Meeting the needs of students with emotional and behavioral disorders during the COVID-19 school closures
By prof. Youn-Jeng Choi,
Department of Education
The COVID-19 global pandemic left many educators making an emergency transition to remote instruction when schools were initially closed. While this transition was likely difficult for most students, it may have been particularly difficult for students with emotional or behavioral disorders who have complex and resource-intensive social, emotional, and behavioral needs. The purpose of this study was to examine the extent to which special educators and related service providers felt they were able to meet those needs in the context of the pandemic occurring in the Spring of 2020.
We conducted a survey to understand special education teachers (SETs)’ and related service providers (RSPs, e.g., school psychologists, social workers, counselors, speech-language pathologists (SLPs))’ practices related to supporting the social, emotional, and behavioral needs of students with EBD during the beginning of the COVID-19 pandemic. Though emerging research documents how school personnel (i.e., elementary school teachers and SLPs) reported addressing the needs of students with disabilities during the pandemic, few have examined the role of SETs and RSPs serving students with emotional or behavioral disorders (EBD). In our initial study (Hirsch et al., 2021), we reported the interventions and assessments SETs and RSPs provided to their students with EBD. Given the need to better understand the experiences of these educators and to prepare for future school closures, we conducted a follow-up analysis, which was suggested by reviewers of the initial study. We investigated how policy, technology, and contextual factors influenced the extent to which SETs and RSPs felt they were able to support the social, emotional, and behavioral needs of students with EBDs and implement their individualized education programs (IEPs) during the Spring 2020 school closures. These findings have important implications for practice, policy, and planning.
Overall, respondents indicated they did not feel like they were able to meet the social, emotional, and behavioral needs of their students with EBD. This finding is similar to previous studies of elementary school teachers (Hebert et al., 2020) and SLPs (Sylvan et al., 2020) in the context of COVID-19 related school-closures. We are not surprised by these results given the rapid transition to remote instruction with very little time to develop support systems that could function remotely. SETs and RSPs did not report a strong ability to implement the IEP, but responses were predicted by remote instruction policy. Like meeting emotional and behavioral needs, respondents in schools or districts with mandatory remote instruction fared better. Logically, we presume this is because of the legal requirements associated with IEPs when schools remain “open” and attendance is required, even remotely. Interestingly, educators serving students in non-public schools, that is private, charter, or choice schools, indicated a higher degree of IEP implementation. From a policy perspective, our research suggests that SETs and RSPs generally felt more able to meet students’ needs when instruction was mandated. These findings, coupled with the experience educators have gained as they continue to deliver remote instruction and the known risks and outcomes for our most vulnerable students, we recommend that, when possible, federal, state, and district leaders mandate continuity of instruction during future school closures. However, these policy decisions should be made in consideration of the resources available to different types of schools across a range of settings and locales.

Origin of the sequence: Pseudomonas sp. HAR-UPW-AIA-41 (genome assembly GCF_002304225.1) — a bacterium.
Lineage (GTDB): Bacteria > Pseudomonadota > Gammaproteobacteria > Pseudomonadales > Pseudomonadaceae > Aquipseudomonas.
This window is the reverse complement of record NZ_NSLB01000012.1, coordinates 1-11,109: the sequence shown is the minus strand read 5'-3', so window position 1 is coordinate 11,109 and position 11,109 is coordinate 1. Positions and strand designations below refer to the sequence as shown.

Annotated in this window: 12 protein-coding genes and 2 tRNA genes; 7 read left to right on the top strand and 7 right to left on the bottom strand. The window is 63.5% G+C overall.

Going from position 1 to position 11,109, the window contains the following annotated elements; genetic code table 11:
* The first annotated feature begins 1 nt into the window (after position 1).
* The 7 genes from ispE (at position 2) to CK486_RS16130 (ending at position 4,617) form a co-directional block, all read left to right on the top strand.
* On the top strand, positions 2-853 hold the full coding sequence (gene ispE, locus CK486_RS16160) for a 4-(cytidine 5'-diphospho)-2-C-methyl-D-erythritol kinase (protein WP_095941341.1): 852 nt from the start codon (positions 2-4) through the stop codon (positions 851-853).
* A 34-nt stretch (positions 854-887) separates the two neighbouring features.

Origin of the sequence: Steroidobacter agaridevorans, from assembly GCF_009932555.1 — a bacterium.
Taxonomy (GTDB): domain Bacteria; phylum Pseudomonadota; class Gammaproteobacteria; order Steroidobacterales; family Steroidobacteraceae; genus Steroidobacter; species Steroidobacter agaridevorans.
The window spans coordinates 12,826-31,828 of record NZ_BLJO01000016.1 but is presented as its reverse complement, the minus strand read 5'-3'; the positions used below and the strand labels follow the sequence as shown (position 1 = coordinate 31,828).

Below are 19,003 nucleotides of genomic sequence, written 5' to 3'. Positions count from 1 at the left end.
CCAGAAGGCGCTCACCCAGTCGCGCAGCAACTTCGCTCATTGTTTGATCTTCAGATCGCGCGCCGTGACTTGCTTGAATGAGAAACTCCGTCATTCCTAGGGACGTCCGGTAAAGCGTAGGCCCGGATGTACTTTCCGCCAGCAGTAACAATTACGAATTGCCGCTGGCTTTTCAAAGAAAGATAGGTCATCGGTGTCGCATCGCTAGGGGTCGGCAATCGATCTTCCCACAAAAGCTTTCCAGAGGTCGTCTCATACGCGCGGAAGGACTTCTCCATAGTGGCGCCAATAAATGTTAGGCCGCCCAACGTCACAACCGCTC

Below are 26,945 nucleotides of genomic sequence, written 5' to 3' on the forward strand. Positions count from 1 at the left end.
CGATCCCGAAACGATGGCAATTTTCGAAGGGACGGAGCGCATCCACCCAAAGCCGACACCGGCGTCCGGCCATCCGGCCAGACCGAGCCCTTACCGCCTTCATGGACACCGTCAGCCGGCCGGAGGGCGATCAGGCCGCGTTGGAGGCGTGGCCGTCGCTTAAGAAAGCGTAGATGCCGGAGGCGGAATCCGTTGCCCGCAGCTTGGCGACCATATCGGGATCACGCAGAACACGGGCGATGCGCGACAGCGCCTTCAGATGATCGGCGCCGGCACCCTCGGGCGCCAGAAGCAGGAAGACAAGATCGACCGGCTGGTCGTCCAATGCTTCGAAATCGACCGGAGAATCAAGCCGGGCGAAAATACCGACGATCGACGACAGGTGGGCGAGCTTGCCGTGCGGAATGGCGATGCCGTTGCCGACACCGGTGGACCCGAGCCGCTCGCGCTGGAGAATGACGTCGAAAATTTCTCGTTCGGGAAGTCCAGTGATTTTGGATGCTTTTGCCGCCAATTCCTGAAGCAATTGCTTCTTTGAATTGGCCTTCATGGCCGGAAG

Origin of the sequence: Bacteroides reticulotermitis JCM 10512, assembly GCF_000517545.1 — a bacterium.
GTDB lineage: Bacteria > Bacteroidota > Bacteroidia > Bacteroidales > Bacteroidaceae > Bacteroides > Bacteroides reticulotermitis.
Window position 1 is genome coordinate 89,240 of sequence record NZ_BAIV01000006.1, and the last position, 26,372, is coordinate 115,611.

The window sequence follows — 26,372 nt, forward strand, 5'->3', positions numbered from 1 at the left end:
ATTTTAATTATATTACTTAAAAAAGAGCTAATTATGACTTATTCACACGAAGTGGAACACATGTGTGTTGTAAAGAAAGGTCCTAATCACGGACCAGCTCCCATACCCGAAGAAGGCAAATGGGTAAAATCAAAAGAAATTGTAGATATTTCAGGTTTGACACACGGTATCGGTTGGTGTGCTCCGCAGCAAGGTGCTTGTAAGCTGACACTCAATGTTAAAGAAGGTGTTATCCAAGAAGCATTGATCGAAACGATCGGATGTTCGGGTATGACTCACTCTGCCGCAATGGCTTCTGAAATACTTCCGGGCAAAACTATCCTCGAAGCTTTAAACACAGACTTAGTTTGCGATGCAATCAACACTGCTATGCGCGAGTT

It is important to note that while the current issue of school closures related to the COVID-19 global pandemic are novel, they are closely related to similarly sudden and forced school closures when other crises occur (e.g., weather events, natural disasters, gun violence, and terroristic attacks). Previous research on the effects of Hurricane Katrina on students with EBD indicate potential long-term social, emotional, and behavioral issues stemming from stressors related to that natural disaster. It is logical to consider that the pandemic may have similar effects, particularly in light of this study’s findings that SETs and RSPs did not feel they were effectively able to meet their students with EBDs social, emotional, and behavioral needs. These findings underscore the need for improving current remote instructional practices, but also for future planning to improve the social, emotional, behavioral, and academic outcomes for students with EBD during any long-term school closure.
Hebert, M., Goodrich, J. M., & Namkung, J. M. (2020). Characterizing remote instruction provided by elementary school teachers during school closures due to COVID-19. University of Nebraska-Lincoln. https://doi.org/10.35542/osf.io/vsx4q
Hirsch, S. E., Bruhn, A. L., McDaniel, S., & Mathews, H. M. (2022). A Survey of Educators Serving Students With Emotional and Behavioral Disorders During the Covid-19 Pandemic. Behavioral Disorders, 47(2), 95–107. https://doi.org/10.1177/01987429211016780
Sylvan, L., Goldstein, E., & Crandall, M. (2020). Capturing a moment in yime: A Survey of school-based speech-language pathologists' experiences in the immediate aftermath of the COVID-19 public health emergency. Perspectives of the ASHA Special Interest Groups,5(6), 1735-1749.
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Bruhn, Allison, Choi, Youn-Jeng, McDaniel, Sara, Mathews, Hannah Morris, Eisner Hirsch, Shanna, , Meeting the Needs of Students With Emotional and Behavioral Disorders During the COVID-19 School Closures, Behavioral Disorders, Volume 47, Issue 4, January 2022.